NATIONAL BUREAU OF ECONOMIC RESEARCH
NATIONAL BUREAU OF ECONOMIC RESEARCH
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How Monetary Policy Shaped the Housing Boom

Itamar Drechsler, Alexi Savov, Philipp Schnabl

NBER Working Paper No. 25649
Issued in March 2019
NBER Program(s):Asset Pricing Program, Corporate Finance Program, The Monetary Economics Program

Between 2003 and 2006, the Federal Reserve raised rates by 4.25%. Yet it was precisely during this period that the housing boom accelerated, fueled by rapid growth in mortgage lending. There is deep disagreement about how, or even if, monetary policy impacted the boom. Using heterogeneity in banks' exposures to the deposits channel of monetary policy, we show that Fed tightening induced a large reduction in banks' deposit funding, leading them to contract new on-balance-sheet lending for home purchases by 26%. However, an unprecedented expansion in privately-securitized loans, led by nonbanks, largely offset this contraction. Since privately-securitized loans are neither GSE-insured nor deposit-funded, they are run-prone, which made the mortgage market fragile. Consistent with our theory, the re-emergence of privately-securitized mortgages has closely tracked the recent increase in rates.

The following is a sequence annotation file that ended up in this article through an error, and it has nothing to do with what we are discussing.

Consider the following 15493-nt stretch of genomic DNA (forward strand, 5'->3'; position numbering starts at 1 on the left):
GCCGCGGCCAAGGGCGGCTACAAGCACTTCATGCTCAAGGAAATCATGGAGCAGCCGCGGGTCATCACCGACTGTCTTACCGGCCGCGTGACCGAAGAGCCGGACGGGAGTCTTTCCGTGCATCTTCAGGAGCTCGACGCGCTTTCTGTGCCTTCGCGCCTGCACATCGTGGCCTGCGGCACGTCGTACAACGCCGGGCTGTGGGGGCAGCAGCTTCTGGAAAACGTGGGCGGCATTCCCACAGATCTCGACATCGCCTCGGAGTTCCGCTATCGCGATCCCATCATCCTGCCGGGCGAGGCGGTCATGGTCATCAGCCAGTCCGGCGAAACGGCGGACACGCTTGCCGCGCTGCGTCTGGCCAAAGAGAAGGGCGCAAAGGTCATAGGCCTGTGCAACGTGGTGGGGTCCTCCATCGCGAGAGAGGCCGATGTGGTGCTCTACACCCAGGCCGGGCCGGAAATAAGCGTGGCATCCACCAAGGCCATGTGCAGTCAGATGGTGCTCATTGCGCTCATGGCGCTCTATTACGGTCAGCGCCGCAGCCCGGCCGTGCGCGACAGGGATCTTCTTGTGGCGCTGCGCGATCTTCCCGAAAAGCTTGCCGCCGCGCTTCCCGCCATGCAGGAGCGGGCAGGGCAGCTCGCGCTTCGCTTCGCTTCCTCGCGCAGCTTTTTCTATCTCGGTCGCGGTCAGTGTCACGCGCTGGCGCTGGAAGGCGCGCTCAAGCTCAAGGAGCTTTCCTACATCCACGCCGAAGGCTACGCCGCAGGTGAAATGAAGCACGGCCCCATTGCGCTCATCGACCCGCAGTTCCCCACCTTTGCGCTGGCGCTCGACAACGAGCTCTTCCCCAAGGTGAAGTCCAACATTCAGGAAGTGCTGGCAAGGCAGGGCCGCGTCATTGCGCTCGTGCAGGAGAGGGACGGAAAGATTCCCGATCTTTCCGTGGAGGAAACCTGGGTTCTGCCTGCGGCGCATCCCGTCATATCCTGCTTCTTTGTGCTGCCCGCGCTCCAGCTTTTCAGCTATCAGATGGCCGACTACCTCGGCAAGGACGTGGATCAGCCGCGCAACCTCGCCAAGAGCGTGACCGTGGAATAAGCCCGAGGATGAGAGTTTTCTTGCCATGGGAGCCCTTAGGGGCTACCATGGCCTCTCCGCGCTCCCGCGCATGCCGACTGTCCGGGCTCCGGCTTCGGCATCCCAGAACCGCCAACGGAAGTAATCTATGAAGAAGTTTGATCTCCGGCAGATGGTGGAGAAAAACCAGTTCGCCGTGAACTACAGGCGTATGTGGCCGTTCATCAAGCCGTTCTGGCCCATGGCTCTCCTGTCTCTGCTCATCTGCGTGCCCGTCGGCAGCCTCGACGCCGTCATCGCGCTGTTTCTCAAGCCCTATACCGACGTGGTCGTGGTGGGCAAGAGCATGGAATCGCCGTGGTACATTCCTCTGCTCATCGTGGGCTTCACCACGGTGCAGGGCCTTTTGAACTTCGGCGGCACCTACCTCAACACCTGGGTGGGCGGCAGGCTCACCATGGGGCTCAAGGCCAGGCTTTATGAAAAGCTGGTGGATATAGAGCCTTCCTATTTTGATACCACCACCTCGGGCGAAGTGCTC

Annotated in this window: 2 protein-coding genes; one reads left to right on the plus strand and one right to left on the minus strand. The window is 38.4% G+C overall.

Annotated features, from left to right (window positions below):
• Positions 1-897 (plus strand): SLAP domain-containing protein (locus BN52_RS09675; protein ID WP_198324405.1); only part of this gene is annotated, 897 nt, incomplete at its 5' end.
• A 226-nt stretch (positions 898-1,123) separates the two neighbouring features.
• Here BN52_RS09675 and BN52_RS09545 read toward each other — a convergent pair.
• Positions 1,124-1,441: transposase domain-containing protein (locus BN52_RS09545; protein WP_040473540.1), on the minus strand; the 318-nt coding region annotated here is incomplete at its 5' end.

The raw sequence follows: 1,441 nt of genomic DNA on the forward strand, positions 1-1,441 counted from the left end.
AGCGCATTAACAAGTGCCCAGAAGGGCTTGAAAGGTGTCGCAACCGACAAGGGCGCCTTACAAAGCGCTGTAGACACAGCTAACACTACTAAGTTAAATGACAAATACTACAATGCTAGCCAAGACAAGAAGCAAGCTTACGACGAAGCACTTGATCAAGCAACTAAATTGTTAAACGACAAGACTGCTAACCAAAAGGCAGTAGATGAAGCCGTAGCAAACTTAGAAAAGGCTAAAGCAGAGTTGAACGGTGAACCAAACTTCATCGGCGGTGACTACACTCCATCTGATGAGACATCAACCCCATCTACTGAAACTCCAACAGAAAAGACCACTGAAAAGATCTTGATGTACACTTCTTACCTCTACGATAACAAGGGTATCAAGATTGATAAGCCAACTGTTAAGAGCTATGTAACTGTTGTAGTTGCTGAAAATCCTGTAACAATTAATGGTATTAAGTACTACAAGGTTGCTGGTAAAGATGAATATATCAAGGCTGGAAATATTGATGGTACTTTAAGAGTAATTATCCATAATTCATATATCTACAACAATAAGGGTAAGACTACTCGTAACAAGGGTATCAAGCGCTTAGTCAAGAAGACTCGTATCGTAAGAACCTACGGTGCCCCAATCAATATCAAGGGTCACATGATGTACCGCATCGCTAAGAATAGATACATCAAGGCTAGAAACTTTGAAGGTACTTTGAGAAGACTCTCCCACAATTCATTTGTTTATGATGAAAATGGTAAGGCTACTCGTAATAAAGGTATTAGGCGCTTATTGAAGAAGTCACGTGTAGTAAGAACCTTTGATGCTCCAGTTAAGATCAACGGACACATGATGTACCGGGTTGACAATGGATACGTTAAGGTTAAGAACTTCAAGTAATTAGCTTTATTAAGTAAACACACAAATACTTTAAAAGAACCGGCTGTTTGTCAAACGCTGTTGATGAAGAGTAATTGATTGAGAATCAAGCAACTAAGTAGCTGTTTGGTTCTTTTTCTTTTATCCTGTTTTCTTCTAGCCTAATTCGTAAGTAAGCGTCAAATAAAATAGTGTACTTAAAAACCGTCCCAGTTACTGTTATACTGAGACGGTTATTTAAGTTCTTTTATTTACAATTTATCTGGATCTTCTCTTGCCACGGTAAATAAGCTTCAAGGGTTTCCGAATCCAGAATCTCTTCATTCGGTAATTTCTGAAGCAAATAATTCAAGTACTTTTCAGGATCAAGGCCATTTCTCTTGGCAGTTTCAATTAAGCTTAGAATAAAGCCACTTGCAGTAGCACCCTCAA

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Document Object Identifier (DOI): 10.3386/w25649

 
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